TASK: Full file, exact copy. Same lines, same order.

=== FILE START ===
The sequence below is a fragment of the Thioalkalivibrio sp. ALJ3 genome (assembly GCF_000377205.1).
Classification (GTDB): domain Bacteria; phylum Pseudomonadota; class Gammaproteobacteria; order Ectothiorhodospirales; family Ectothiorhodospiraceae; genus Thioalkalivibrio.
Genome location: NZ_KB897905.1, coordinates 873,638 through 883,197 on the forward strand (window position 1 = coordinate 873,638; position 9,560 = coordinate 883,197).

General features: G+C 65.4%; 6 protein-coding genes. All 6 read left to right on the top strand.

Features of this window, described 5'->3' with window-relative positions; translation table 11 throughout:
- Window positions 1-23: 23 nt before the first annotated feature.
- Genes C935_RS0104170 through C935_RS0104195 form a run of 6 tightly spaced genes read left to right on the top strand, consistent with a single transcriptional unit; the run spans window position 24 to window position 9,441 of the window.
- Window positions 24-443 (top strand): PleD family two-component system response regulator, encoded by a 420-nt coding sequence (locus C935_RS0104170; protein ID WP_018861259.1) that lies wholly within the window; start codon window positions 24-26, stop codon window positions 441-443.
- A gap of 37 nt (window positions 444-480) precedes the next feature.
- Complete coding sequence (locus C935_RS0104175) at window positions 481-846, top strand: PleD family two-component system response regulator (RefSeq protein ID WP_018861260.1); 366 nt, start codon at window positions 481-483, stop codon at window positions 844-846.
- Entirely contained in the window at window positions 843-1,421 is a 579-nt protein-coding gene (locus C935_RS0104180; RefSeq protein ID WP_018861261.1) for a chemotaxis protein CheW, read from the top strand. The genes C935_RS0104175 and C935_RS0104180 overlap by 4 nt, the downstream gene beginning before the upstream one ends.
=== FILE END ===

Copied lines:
The sequence below is a fragment of the Thioalkalivibrio sp. ALJ3 genome (assembly GCF_000377205.1).
Classification (GTDB): domain Bacteria; phylum Pseudomonadota; class Gammaproteobacteria; order Ectothiorhodospirales; family Ectothiorhodospiraceae; genus Thioalkalivibrio.
Genome location: NZ_KB897905.1, coordinates 873,638 through 883,197 on the forward strand (window position 1 = coordinate 873,638; position 9,560 = coordinate 883,197).

General features: G+C 65.4%; 6 protein-coding genes. All 6 read left to right on the top strand.

Features of this window, described 5'->3' with window-relative positions; translation table 11 throughout:
- Window positions 1-23: 23 nt before the first annotated feature.
- Genes C935_RS0104170 through C935_RS0104195 form a run of 6 tightly spaced genes read left to right on the top strand, consistent with a single transcriptional unit; the run spans window position 24 to window position 9,441 of the window.
- Window positions 24-443 (top strand): PleD family two-component system response regulator, encoded by a 420-nt coding sequence (locus C935_RS0104170; protein ID WP_018861259.1) that lies wholly within the window; start codon window positions 24-26, stop codon window positions 441-443.
- A gap of 37 nt (window positions 444-480) precedes the next feature.
- Complete coding sequence (locus C935_RS0104175) at window positions 481-846, top strand: PleD family two-component system response regulator (RefSeq protein ID WP_018861260.1); 366 nt, start codon at window positions 481-483, stop codon at window positions 844-846.
- Entirely contained in the window at window positions 843-1,421 is a 579-nt protein-coding gene (locus C935_RS0104180; RefSeq protein ID WP_018861261.1) for a chemotaxis protein CheW, read from the top strand. The genes C935_RS0104175 and C935_RS0104180 overlap by 4 nt, the downstream gene beginning before the upstream one ends.